Mr. Britling Sees It Through
MATCHING'S EASY AT EASE
CHAPTER THE FIFTH
THE COMING OF THE DAY
It was quite characteristic of the state of mind of England in the summer of
1914 that Mr. Britling should be mightily concerned about the conflict in
Ireland, and almost deliberately negligent of the possibility of a war with
The armament of Germany, the hostility of Germany, the consistent assertion
of Germany, the world-wide clash of British and German interests, had been facts
in the consciousness of Englishmen for more than a quarter of a century. A whole
generation had been born and brought up in the threat of this German war. A
threat that goes on for too long ceases to have the effect of a threat, and this
overhanging possibility had become a fixed and scarcely disturbing feature of
the British situation. It kept the navy sedulous and Colonel Rendezvous uneasy;
it stimulated a small and not very influential section of the press to a series
of reminders that bored Mr. Britling acutely, it was the excuse for an agitation
that made national service ridiculous, and quite subconsciously it affected his
attitude to a hundred things. For example, it was a factor in his very keen
indignation at the Tory levity in Ireland, in his disgust with many things that
irritated or estranged Indian feeling. It bored him; there it was, a danger, and
there was no denying it, and yet he believed firmly that it was a mine that
would never be fired, an avalanche that would never fall. It was a nuisance, a
stupidity, that kept Europe drilling and wasted enormous sums on unavoidable
preparations; it hung up everything like a noisy argument in a drawing-room, but
that human weakness and folly would ever let the mine
actually explode he did not believe. He had been in France in 1911, he had seen
how close things had come then to a conflict, and the fact that they had not
come to a conflict had enormously strengthened his natural disposition to
believe that at bottom Germany was sane and her militarism a bluff.
But the Irish difficulty was a different thing. There, he felt, was need for
the liveliest exertions. A few obstinate people in influential positions were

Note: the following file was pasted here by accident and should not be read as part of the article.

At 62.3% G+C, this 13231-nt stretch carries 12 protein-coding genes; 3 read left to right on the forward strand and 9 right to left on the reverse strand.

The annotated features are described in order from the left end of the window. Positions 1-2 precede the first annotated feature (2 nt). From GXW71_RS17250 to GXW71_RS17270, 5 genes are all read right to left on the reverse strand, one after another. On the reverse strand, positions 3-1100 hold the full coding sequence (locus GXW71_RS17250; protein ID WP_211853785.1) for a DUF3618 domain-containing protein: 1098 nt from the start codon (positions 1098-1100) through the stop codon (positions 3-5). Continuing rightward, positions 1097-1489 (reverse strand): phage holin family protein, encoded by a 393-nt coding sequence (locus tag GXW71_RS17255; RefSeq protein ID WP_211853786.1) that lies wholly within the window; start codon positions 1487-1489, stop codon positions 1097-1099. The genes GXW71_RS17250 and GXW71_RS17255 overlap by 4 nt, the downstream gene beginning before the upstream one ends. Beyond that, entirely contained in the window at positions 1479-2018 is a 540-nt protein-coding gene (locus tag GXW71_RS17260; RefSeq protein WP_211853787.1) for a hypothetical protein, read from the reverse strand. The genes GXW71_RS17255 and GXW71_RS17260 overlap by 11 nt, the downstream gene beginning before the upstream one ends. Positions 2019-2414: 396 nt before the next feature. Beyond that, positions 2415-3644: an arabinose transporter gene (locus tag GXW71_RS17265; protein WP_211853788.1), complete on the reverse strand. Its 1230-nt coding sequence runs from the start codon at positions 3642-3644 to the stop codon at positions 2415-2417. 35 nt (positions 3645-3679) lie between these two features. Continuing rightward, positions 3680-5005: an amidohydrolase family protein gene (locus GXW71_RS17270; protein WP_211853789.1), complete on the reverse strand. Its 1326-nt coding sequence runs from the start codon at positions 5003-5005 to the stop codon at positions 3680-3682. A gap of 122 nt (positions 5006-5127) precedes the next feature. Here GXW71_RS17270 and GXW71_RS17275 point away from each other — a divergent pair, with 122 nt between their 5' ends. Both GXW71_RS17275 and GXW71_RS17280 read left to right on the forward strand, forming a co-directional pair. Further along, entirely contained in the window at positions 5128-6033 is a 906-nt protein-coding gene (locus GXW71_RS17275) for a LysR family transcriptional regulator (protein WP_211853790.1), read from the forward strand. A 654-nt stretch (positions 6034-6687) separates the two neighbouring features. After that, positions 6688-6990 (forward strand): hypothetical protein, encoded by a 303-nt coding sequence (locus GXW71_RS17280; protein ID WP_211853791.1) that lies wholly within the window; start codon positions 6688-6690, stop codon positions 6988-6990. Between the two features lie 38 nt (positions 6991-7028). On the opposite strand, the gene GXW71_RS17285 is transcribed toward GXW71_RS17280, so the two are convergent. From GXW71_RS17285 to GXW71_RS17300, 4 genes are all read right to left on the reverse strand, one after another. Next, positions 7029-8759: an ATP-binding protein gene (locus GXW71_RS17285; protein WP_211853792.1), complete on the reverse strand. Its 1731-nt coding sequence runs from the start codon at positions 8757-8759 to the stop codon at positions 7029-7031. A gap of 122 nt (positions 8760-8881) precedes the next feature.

manifestly pushing things to an outrageous point....
He wrote through the morning—and as the morning progressed the judicial calm
of his opening intentions warmed to a certain regrettable vigour of phrasing
about our politicians, about our political ladies, and our hand-to-mouth
He came down to lunch in a frayed, exhausted condition, and was much
afflicted by a series of questions from Herr Heinrich. For it was an incurable
characteristic of Herr Heinrich that he asked questions; the greater part of his
conversation took the form of question and answer, and his thirst for
information was as marked as his belief that German should not simply be spoken
but spoken "out loud." He invariably prefaced his inquiries with the word
"Please," and he insisted upon ascribing an omniscience to his employer that it
was extremely irksome to justify after a strenuous morning of enthusiastic
literary effort. He now took the opportunity of a lull in the solicitudes and
congratulations that had followed Mr. Direck's appearance—and Mr. Direck was so
little shattered by his misadventure that with the assistance of the kindly
Teddy he had got up and dressed and come down to lunch—to put the matter that
had been occupying his mind all the morning, even to the detriment of the
lessons of the Masters Britling.
"Please!" he said, going a deeper shade of pink and partly turning to Mr.
A look of resignation came into Mr. Britling's eyes. "Yes?" he said.
"I do not think it will be wise to take my ticket for the Esperanto
Conference at Boulogne. Because I think it is probable to be war between Austria
and Servia, and that Russia may make war on Austria."
"That may happen. But I think it improbable."
"If Russia makes war on Austria, Germany will make war on Russia, will she
"Not if she is wise," said Mr. Britling, "because that would bring in
"That is why I ask. If Germany goes to war with France I should have to go to
Germany to do my service. It will be a great inconvenience to me."
"I don't imagine Germany will do anything so frantic as to attack Russia.
That would not only bring in France but ourselves."
"Of course. We can't afford to see France go under. The thing is as plain as
daylight. So plain that it cannot possibly happen.... Cannot.... Unless Germany
wants a universal war."
"Thank you," said Herr Heinrich, looking obedient rather than reassured.
"I suppose now," said Mr. Direck after a pause, "that there isn't any strong
party in Germany that wants a war. That young Crown Prince, for example."
"They keep him in order," said Mr. Britling a little irritably. "They keep
him in order....
"I used to be an alarmist about Germany," said Mr. Britling, "but I have come
to feel more and more confidence in the sound common sense of the mass of the
German population, and in the Emperor too if it comes to that. He is—if Herr
Heinrich will permit me to agree with his own German comic papers—sometimes a
little theatrical, sometimes a little egotistical, but in his operatic, boldly coloured way he means peace. I am convinced he means
After lunch Mr. Britling had a brilliant idea for the ease and comfort of Mr.
It seemed as though Mr. Direck would be unable to write any letters until his
wrist had mended. Teddy tried him with a typewriter, but Mr. Direck was very
awkward with his left hand, and then Mr. Britling suddenly remembered a little
peculiarity he had which it was possible that Mr. Direck might share